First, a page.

Digital nomads, remote workers with no real home base who move around a lot, may benefit from extra precautions. They must be sure to only work from places with solid internet connections. However, it is expected that cybersecurity concerns skyrocket, therefore so should training on best practices and defensive tools.
The typical primary online learning device is a laptop. Are desktop PCs still in the equation? You get a dedicated physical keyboard and a screen large enough for most tasks. A laptop is great to attend live sessions and watch recorded videos. Be sure to get a good enough camera and mic for meetings and live classes. Often those built in the laptop are good enough.
Phone or tablet
Younger learners prefer to use their phones and tablets for online learning. In the U.S., 93% of millennials own a smartphone. Younger generations will only push the percentage higher. Schools today provide students with electronic tablets to use for homework and class activities.
Phones are excellent tools for an area known as mobile learning. Learners can access presentations broken into snackable chapters. Think of short YouTube videos or Ted Talks in curated playlists. Established online learning providers now break up lessons into short sections.
Of course, the icing on the L&D cake is the ability to provide seamless transitions between devices, even to and from the physical learning lab as well!
VR headsets (hear me out)
The next level of the internet is about immersion. Rather than using a keyboard and mouse to “go online,” you’ll jump into the internet. Inside, you’ll interact with other users as well as with artificial intelligence.
In this version of the web, currently known as Web 3.0, the virtual reality headset is the gateway. This future is some time away but a few industries are already diving in. Chief among them is gaming with education and training a close second. But as the eLearning community we face a challenge: To promote the values of an open, interconnected ecosystem that gives power to the user and decentralizes experiences—an unstoppable learning trend.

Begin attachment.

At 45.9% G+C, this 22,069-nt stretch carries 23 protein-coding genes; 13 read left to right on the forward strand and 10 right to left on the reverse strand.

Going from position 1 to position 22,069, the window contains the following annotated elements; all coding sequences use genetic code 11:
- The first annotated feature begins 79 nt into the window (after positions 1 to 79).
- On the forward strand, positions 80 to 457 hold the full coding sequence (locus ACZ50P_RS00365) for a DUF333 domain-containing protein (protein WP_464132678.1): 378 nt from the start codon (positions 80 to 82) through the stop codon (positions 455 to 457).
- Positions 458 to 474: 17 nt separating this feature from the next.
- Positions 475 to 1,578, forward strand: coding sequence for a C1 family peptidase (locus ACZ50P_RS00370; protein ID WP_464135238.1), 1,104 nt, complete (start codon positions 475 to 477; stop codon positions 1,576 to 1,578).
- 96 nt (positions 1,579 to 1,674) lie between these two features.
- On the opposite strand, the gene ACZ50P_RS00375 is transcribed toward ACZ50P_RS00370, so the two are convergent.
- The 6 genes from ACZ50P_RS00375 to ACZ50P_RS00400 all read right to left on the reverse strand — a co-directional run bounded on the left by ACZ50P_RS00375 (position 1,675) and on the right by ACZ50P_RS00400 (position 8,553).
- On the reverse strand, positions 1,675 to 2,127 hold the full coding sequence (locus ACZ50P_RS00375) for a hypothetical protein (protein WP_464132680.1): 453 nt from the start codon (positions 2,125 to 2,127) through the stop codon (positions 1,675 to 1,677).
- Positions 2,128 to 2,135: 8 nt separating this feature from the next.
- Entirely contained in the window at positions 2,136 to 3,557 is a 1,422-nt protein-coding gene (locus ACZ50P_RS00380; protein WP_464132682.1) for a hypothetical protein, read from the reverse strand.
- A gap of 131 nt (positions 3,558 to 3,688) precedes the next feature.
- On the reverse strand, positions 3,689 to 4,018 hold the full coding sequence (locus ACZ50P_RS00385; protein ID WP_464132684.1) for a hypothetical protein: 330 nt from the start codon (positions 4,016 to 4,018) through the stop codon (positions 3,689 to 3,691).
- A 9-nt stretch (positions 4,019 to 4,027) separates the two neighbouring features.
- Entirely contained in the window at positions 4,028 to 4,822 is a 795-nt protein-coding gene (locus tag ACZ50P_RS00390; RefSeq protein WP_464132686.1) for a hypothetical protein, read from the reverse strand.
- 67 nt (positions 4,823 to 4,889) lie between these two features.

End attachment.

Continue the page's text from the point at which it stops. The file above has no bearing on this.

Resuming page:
Learning ‘beyond’ anywhere: L&D meets VR
One main reason why education is adopting VR is because of the sense of “presence” it offers. The ability to work or learn from anywhere with the social benefits of gathering in person, are about to launch us into a new paradigm of never before seen control over the environments, albeit virtual, we inhabit.
Which leads to another benefit for learners that can only occur in VR: The possibility of not just learning from anywhere, but to transport learners anywhere. A lesson, which may be taken by learners from all over the world simultaneously, can also take place in a setting that would make the training directly relevant, or the lesson groundbreakingly experiential. Every class gets a new dimension when you can teach oceanography from the deep ocean and astronomy from deep space.
VR also enables students to be active learners, both literally and figuratively. VR training is about learning from experience rather than memorization. Service workers can interact with customers, machine operators can learn machinery processes, and pilots can fly aircraft without concern of real accidents. All while having their bodies in constant motion, if not breaking up a sweat!
To sum up
The ability to work and learn from anywhere has gone from a perk to a necessity. Organizational L&D teams and processes beware. As automation changes industries and people adopt lifelong learning, finding and keeping a career becomes a bigger challenge. Employees are making their way to companies who provide L&D access so they can stay on a path of growth, if not radical innovation outright.
About the author
Written by JC Gonzalez of Edstutia, an online, modular learning platform positioned at the intersection of business and technology. Using VR, multi-learner teams work with subject matter experts and engage with life-like simulations and social scenarios where they can explore new realities, collaboratively tackle problems, and interact with one another with a true feeling of presence.